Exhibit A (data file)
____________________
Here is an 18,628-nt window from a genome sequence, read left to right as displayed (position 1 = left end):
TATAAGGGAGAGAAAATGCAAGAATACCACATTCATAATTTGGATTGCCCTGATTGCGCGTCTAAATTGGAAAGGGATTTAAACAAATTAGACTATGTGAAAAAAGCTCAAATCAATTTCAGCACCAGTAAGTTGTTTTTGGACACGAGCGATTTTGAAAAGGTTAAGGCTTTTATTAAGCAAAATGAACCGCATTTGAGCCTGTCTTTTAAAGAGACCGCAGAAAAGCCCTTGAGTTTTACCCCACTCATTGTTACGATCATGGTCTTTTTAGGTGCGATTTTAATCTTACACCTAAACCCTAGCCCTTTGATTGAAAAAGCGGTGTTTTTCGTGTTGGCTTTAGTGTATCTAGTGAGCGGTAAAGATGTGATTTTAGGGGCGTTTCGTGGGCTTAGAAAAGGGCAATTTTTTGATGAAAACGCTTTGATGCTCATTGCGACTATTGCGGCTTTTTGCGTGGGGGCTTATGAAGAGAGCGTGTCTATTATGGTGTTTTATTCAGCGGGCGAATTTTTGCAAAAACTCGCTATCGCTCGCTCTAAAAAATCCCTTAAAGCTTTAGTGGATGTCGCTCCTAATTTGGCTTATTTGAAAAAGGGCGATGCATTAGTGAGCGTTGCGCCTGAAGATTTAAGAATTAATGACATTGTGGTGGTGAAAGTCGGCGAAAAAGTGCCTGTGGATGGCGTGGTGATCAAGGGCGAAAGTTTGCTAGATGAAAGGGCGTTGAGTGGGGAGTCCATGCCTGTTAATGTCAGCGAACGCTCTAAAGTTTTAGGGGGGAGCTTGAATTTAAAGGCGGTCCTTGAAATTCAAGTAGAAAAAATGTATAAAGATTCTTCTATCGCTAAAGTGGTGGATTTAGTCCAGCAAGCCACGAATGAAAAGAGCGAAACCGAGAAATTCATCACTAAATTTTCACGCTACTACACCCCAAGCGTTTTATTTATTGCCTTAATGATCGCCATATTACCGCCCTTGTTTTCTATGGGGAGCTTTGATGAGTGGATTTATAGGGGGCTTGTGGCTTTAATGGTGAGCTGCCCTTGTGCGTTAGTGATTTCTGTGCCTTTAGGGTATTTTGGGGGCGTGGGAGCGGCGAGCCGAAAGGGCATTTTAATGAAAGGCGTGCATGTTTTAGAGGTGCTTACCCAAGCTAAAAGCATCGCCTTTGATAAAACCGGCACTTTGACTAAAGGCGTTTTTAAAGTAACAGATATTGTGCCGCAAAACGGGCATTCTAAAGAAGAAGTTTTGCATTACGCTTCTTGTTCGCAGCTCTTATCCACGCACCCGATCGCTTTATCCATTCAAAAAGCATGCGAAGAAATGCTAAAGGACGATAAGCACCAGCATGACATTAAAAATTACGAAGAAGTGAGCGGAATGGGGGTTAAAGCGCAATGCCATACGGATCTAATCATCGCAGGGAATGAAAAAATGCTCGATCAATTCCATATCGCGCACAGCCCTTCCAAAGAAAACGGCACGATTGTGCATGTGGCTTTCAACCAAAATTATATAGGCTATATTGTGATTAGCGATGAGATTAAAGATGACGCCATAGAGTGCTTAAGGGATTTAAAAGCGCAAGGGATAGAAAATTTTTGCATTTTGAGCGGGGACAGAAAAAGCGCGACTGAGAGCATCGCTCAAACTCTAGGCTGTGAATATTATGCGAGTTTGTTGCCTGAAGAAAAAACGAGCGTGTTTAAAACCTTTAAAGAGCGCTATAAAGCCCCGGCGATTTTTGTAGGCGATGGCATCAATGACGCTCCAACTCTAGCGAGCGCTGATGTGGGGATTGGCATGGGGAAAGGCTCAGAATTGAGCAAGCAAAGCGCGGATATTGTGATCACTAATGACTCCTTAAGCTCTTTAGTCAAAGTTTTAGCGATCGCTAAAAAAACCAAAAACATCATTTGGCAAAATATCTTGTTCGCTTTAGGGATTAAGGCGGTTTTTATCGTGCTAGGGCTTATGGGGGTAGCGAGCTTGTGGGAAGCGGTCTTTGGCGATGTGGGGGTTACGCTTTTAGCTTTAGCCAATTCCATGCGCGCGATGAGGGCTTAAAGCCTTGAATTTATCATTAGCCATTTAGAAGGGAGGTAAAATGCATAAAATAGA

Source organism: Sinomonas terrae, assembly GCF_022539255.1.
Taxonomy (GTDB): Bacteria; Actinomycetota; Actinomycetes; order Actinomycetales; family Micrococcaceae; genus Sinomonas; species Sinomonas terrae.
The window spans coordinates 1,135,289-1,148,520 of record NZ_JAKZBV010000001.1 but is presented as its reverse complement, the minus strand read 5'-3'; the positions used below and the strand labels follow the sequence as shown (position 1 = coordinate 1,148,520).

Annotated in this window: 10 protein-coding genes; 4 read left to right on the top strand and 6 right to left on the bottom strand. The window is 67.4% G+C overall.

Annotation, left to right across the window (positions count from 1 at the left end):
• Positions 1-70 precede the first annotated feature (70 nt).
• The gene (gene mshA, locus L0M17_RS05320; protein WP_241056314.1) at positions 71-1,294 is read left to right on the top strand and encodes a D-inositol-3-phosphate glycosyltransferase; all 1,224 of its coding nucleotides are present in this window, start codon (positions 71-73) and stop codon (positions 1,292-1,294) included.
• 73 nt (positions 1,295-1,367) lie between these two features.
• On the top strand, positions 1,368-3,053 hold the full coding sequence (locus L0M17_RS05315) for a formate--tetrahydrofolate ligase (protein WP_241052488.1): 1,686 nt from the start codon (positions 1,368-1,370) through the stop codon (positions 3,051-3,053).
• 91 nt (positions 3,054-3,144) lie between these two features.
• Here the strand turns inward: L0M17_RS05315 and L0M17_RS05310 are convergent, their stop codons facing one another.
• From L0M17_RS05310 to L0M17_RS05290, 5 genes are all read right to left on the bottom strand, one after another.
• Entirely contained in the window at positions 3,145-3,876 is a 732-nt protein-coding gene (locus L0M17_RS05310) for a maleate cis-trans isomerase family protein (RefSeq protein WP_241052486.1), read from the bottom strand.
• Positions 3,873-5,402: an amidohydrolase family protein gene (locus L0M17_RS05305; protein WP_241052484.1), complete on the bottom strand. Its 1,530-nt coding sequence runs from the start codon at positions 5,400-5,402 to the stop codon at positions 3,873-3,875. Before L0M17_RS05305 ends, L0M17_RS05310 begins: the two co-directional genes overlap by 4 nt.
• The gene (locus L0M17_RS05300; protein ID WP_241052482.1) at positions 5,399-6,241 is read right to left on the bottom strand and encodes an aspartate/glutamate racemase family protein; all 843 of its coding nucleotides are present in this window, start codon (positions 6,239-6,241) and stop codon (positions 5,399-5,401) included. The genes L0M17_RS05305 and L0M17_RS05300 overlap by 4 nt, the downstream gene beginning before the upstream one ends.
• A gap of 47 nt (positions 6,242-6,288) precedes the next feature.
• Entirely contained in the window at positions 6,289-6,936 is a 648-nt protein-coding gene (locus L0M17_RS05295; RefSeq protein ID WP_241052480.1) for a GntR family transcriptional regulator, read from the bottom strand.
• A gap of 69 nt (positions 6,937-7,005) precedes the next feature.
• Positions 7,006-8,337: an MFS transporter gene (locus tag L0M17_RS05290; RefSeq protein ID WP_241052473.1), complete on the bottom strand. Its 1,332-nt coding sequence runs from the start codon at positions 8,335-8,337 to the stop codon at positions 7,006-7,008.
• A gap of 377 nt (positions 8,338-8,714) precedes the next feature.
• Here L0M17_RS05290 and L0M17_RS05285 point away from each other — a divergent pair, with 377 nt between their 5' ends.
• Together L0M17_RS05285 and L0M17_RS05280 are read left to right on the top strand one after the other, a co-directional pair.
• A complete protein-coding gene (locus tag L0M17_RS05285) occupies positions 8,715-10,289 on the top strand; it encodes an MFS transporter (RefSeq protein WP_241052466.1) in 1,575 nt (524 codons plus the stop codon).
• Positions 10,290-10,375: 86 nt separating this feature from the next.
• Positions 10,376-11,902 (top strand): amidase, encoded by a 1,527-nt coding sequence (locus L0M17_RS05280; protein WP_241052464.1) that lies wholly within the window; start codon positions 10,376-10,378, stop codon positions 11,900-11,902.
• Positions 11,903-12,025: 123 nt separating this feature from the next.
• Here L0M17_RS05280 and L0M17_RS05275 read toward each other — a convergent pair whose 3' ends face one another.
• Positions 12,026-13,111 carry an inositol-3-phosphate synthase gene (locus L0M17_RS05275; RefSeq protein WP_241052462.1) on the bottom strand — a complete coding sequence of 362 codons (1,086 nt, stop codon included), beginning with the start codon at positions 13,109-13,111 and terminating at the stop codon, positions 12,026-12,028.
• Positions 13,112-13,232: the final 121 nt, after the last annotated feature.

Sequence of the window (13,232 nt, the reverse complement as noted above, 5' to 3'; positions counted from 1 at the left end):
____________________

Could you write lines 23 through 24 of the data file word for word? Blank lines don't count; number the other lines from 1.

• Here L0M17_RS05290 and L0M17_RS05285 point away from each other — a divergent pair, with 377 nt between their 5' ends.
• Together L0M17_RS05285 and L0M17_RS05280 are read left to right on the top strand one after the other, a co-directional pair.